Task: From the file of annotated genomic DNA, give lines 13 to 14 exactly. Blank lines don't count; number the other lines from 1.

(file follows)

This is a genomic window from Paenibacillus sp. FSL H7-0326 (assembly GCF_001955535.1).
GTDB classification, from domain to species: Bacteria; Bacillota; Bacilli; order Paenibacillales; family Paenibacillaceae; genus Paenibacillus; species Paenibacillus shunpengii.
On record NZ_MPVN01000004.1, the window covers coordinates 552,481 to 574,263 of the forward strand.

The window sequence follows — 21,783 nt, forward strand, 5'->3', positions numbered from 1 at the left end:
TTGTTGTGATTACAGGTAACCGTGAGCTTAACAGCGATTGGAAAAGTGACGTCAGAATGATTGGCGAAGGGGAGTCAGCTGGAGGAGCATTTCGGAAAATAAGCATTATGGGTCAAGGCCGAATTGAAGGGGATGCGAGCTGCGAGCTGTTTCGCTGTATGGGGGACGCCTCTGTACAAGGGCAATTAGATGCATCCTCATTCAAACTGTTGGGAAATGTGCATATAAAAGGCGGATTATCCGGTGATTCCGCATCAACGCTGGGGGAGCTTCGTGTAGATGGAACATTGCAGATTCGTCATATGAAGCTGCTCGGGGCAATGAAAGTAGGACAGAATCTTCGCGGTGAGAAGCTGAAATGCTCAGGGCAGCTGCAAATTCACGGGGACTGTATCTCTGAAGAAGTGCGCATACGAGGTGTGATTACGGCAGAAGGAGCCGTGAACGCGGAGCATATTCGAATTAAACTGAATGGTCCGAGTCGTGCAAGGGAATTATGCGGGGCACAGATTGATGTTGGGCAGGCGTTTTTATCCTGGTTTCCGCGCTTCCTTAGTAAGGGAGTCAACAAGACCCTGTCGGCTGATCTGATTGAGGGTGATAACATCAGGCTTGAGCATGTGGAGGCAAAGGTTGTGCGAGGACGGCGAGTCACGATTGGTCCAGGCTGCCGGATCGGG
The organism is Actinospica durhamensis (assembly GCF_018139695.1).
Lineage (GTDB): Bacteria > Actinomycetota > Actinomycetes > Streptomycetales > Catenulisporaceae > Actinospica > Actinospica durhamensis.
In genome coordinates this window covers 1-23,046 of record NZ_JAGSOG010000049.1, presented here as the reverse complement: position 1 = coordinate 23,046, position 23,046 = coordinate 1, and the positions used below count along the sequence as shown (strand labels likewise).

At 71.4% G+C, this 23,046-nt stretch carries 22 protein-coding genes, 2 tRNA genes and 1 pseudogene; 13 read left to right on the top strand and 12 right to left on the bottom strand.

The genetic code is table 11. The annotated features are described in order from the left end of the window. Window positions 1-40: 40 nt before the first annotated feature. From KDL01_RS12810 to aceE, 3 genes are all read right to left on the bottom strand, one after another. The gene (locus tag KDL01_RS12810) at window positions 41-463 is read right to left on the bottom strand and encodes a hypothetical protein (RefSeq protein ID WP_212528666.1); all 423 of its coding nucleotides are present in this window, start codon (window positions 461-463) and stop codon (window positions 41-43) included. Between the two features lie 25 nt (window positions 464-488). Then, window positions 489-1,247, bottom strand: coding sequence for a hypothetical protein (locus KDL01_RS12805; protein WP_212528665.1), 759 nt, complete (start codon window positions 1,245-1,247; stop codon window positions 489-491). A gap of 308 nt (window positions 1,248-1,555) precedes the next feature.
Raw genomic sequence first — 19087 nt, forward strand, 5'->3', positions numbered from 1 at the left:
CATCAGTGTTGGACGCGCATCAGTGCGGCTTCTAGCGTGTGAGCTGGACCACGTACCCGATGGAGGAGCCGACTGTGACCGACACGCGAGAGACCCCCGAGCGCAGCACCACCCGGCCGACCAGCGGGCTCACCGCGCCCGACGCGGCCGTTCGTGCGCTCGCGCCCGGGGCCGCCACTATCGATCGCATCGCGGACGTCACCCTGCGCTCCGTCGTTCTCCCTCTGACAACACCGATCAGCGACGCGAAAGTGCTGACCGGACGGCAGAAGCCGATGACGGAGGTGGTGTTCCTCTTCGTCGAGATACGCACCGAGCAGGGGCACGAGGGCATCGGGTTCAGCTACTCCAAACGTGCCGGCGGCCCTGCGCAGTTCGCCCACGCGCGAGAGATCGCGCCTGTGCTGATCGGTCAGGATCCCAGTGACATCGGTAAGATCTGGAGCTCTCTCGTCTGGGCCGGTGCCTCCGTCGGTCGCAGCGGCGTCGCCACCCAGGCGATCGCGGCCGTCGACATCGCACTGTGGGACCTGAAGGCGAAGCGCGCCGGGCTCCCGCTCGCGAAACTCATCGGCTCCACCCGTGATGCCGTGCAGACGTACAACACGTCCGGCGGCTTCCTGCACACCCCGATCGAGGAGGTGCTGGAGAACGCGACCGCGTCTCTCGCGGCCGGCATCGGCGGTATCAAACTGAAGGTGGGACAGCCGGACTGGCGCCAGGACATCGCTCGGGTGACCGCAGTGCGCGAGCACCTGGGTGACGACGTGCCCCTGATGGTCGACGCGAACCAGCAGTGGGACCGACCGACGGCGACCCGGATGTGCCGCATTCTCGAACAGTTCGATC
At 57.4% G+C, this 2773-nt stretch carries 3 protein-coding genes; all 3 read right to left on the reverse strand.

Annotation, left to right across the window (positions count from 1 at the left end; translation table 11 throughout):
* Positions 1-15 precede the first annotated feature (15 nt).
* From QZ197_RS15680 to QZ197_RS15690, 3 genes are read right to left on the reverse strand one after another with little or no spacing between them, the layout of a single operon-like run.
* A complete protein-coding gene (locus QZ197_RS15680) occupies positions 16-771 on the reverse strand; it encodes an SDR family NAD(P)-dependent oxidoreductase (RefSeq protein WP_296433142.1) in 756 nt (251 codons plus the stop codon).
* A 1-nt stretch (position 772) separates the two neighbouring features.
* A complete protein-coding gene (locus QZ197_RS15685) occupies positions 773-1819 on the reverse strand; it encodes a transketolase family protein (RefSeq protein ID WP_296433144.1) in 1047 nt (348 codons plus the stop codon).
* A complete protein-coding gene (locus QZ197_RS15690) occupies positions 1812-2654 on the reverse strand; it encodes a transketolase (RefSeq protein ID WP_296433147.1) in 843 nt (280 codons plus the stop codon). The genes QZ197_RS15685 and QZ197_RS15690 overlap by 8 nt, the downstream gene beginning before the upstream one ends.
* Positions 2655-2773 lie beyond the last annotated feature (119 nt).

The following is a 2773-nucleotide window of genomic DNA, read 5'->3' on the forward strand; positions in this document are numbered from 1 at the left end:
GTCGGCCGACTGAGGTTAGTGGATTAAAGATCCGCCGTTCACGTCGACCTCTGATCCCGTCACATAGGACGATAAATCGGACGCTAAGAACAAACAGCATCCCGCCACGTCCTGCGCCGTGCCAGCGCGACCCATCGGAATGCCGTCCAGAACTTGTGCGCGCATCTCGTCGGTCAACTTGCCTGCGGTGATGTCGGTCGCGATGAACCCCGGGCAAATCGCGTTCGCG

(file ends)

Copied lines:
At 57.4% G+C, this 2773-nt stretch carries 3 protein-coding genes; all 3 read right to left on the reverse strand.

Annotation, left to right across the window (positions count from 1 at the left end; translation table 11 throughout):